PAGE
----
The problem is that Christians deeply disagree over other liberty issues (artificial contraception, in-vitro fertilization, etc.) that have pretty significant consequences.  The issue of "liberty area" has consequences that extend much farther than a movie venue.  Further, the issues that Paul was facing in Romans were much larger in scope and significance than the movie/women's pants/version issues that Witmer is talking about.

Notice that so far, the most critical questions haven't really been addressed:

1.  What are liberty areas?
2.  Who decides what those areas are?
3.  Is the decision of what constitutes a liberty area itself a liberty area?
4.  Where does the Bible establish principles for how to deal with modern moral "gray areas" (such as abortion and the question of when life begins, divorce and remarriage, artificial contraception, artificial insemination, tube babies, human torture, etc.)

This is Huge for Christian practice in the Church -- it is the liberty that we all have as priests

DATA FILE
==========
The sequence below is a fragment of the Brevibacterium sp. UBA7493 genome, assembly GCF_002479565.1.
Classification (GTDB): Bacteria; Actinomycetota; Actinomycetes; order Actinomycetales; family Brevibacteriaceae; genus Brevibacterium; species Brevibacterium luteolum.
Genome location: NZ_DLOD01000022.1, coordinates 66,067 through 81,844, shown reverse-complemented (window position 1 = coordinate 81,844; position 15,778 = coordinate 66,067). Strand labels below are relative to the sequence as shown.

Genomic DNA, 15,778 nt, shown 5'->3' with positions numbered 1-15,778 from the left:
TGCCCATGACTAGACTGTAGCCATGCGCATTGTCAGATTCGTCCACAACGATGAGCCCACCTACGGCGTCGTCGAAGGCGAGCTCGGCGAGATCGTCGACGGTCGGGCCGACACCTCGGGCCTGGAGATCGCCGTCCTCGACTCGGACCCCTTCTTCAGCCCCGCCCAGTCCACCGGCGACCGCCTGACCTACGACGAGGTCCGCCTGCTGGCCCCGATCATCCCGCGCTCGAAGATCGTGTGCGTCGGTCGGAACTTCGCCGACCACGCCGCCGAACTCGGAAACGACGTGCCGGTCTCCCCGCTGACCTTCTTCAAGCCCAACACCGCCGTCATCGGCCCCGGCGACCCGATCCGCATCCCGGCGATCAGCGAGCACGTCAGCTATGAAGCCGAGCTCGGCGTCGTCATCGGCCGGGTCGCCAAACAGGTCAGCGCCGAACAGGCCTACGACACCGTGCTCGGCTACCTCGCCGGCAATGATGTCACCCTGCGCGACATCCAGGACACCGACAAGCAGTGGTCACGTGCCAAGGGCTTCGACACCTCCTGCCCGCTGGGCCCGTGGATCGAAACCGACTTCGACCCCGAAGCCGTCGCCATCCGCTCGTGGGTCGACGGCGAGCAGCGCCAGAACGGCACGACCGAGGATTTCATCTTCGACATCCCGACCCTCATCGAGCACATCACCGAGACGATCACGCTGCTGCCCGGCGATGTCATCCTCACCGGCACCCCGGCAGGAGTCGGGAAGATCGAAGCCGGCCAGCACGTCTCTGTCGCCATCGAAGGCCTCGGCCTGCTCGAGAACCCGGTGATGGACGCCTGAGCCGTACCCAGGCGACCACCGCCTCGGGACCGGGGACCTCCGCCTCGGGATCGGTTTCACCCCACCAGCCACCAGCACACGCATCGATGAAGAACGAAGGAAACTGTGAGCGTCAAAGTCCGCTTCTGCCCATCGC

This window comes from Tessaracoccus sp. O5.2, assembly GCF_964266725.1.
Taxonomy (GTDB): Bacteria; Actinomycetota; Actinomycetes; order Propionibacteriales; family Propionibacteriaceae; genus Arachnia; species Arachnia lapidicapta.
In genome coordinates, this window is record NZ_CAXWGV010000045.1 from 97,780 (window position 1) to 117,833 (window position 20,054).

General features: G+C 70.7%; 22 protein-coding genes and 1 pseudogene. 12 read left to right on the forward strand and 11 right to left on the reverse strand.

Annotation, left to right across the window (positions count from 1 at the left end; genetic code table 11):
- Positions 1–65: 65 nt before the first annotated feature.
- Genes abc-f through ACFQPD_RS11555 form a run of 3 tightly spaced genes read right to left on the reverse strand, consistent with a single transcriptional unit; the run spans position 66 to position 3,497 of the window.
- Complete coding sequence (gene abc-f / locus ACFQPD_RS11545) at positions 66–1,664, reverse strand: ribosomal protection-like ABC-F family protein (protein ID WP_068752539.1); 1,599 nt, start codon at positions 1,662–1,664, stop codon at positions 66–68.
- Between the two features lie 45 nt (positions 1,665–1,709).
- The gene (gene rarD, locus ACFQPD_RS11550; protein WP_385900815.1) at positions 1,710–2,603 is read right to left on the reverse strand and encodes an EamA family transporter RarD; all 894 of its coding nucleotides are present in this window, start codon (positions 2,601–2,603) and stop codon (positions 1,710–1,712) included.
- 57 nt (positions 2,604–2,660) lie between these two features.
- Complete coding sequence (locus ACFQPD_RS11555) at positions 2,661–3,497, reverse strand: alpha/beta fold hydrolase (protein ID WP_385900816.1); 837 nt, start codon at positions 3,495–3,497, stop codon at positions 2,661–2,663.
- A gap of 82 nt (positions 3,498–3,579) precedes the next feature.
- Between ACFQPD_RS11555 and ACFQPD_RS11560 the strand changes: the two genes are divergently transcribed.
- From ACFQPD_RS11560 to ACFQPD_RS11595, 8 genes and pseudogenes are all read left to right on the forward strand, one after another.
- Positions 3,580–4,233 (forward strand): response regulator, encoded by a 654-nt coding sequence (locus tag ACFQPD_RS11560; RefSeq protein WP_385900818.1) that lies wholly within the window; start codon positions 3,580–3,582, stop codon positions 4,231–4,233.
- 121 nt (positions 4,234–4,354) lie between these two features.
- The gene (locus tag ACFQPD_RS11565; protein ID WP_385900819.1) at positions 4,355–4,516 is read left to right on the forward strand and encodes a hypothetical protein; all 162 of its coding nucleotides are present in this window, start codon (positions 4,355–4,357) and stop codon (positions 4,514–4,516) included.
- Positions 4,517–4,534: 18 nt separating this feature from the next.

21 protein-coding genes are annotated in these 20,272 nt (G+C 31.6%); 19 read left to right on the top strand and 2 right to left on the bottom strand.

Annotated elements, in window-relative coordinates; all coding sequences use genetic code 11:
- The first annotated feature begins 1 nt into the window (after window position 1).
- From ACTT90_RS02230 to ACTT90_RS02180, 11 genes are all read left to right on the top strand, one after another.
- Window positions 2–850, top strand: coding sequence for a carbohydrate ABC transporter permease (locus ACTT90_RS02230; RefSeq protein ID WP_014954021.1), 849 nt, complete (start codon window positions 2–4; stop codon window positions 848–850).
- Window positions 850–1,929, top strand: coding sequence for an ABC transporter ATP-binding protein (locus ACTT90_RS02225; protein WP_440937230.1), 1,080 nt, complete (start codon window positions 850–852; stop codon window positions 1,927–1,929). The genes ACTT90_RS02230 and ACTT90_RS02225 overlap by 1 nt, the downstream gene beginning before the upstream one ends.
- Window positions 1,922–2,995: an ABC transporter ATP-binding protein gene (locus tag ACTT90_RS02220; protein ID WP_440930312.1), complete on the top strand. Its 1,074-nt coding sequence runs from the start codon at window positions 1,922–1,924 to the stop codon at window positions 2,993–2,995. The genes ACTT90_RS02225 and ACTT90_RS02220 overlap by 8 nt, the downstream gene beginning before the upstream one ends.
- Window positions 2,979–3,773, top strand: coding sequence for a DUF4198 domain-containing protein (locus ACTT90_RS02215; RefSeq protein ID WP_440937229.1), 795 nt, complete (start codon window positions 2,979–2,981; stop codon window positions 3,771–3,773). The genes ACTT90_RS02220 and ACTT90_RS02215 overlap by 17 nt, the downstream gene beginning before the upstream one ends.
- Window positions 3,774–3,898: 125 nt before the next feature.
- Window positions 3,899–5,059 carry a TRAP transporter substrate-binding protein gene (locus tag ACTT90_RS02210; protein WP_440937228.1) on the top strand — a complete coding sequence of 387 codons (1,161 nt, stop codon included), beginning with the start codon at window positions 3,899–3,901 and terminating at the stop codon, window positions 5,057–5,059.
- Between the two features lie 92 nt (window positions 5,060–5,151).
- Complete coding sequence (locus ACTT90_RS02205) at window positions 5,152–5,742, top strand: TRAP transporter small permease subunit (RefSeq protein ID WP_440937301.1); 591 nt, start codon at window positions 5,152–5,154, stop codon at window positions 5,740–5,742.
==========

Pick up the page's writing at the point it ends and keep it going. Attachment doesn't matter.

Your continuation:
to our God to interpret and apply Scripture for ourselves. Not to discount Pastors, not to
discount clear Doctrine -- but everyman is a priest to study and apply the Scripture. It is
commanded for every believer to determine by seriously considering Scripture to determine
how he will practice these liberty issues.

And here, we finally get to the issue of authority.  But notice that Witmer's "answer" really doesn't answer anything!  He cites the principle of the "priesthood of all believers" to back up the right that every Christian has to decide for him or herself how to "practice these liberty areas."  In other words, Pastor Witmer's answer addresses question No. 2 above.  But the problem is, he hasn't addressed question no. 1, which comes first!

Do we, given our status as priests, also have the right to determine and interpret the Bible for ourselves when it comes to what these liberty issues are, and what fundamental Bible doctrines are?